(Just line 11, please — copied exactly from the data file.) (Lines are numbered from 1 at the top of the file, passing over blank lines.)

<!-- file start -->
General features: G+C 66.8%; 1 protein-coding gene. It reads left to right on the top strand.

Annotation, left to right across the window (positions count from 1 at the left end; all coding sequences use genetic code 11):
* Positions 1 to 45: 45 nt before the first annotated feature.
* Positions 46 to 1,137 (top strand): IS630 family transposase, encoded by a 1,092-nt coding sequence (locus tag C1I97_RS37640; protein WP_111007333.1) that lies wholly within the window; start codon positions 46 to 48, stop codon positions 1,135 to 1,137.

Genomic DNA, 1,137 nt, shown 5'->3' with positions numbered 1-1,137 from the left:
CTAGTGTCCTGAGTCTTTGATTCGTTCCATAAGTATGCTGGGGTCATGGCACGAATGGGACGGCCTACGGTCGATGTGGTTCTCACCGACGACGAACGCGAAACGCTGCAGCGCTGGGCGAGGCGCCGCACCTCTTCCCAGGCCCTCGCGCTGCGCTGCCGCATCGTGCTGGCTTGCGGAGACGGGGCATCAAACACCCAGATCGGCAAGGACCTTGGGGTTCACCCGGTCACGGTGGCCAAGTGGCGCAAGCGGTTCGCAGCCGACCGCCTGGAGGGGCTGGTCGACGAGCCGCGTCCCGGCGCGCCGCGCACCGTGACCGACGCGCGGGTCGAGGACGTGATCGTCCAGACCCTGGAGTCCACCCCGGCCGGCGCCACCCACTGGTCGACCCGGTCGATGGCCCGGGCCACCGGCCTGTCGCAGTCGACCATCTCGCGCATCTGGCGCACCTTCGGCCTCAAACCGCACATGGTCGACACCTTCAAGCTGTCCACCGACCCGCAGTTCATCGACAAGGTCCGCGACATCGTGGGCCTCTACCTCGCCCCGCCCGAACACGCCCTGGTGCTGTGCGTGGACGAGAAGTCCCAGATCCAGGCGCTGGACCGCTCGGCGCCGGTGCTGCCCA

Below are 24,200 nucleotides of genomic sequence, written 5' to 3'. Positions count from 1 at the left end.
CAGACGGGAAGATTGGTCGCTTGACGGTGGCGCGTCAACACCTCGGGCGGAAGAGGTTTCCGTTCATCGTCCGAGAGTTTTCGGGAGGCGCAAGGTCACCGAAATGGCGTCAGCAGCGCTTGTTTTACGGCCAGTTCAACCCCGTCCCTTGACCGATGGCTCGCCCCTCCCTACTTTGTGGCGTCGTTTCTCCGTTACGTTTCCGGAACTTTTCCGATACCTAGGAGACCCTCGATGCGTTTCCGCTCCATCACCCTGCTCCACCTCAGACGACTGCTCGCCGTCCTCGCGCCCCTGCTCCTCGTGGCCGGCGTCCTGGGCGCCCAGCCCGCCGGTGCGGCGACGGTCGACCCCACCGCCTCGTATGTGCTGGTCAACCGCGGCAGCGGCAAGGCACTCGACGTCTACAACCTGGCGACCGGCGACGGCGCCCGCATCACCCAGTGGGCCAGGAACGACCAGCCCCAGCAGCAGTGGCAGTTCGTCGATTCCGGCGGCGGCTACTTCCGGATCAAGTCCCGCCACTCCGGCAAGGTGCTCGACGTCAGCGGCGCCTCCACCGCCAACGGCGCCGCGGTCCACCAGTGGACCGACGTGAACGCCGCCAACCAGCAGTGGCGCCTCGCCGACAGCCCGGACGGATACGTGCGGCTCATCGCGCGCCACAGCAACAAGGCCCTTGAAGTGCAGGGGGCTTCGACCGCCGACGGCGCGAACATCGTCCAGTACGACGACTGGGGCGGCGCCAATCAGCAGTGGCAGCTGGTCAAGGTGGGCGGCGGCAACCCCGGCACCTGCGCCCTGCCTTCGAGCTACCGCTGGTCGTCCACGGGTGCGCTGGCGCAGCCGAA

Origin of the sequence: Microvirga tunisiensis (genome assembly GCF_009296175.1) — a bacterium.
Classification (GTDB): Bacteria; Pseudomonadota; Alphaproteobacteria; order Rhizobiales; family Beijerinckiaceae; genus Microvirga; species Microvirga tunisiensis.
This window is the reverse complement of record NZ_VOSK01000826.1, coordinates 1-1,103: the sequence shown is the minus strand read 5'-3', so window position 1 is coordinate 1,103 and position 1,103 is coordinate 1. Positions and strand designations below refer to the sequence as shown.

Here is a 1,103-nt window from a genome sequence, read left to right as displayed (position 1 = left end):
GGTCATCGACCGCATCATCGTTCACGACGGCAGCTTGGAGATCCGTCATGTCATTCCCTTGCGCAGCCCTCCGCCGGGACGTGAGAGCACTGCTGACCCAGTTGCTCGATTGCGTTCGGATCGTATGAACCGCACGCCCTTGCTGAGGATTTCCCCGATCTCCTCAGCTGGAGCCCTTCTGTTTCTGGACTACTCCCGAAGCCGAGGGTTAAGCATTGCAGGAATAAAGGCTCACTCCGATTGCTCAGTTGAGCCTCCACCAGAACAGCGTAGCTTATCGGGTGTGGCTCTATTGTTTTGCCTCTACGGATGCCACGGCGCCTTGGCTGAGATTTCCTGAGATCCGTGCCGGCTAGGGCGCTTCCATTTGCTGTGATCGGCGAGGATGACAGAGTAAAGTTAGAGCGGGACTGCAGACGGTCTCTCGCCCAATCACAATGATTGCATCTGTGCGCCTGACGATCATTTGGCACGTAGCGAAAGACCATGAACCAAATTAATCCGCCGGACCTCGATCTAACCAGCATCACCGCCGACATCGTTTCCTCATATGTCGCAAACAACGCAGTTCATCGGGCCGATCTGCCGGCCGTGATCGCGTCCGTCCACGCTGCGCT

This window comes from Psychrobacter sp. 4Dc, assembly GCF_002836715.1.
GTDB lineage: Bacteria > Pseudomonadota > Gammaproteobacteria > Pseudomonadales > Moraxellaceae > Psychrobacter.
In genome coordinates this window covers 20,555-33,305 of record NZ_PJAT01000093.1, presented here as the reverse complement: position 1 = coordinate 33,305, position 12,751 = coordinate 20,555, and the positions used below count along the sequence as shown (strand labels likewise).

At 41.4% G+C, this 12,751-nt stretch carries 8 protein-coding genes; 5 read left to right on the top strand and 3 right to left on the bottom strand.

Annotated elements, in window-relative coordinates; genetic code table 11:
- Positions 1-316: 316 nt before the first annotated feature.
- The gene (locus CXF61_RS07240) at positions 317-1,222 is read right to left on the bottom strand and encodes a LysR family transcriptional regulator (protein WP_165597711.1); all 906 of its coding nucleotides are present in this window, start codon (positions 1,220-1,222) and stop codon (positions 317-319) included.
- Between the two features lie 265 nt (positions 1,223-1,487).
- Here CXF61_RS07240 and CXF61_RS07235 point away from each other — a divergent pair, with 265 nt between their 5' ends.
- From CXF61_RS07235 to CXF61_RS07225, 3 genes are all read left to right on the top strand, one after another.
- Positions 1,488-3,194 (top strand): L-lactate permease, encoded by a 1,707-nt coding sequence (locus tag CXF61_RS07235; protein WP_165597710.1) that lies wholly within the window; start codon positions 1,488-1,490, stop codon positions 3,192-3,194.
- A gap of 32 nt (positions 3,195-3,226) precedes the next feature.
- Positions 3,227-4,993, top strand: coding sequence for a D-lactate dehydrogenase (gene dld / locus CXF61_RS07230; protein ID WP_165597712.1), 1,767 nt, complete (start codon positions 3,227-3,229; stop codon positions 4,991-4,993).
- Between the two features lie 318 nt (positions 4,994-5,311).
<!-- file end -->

This window is the reverse complement of record NZ_VOSK01000826.1, coordinates 1-1,103: the sequence shown is the minus strand read 5'-3', so window position 1 is coordinate 1,103 and position 1,103 is coordinate 1. Positions and strand designations below refer to the sequence as shown.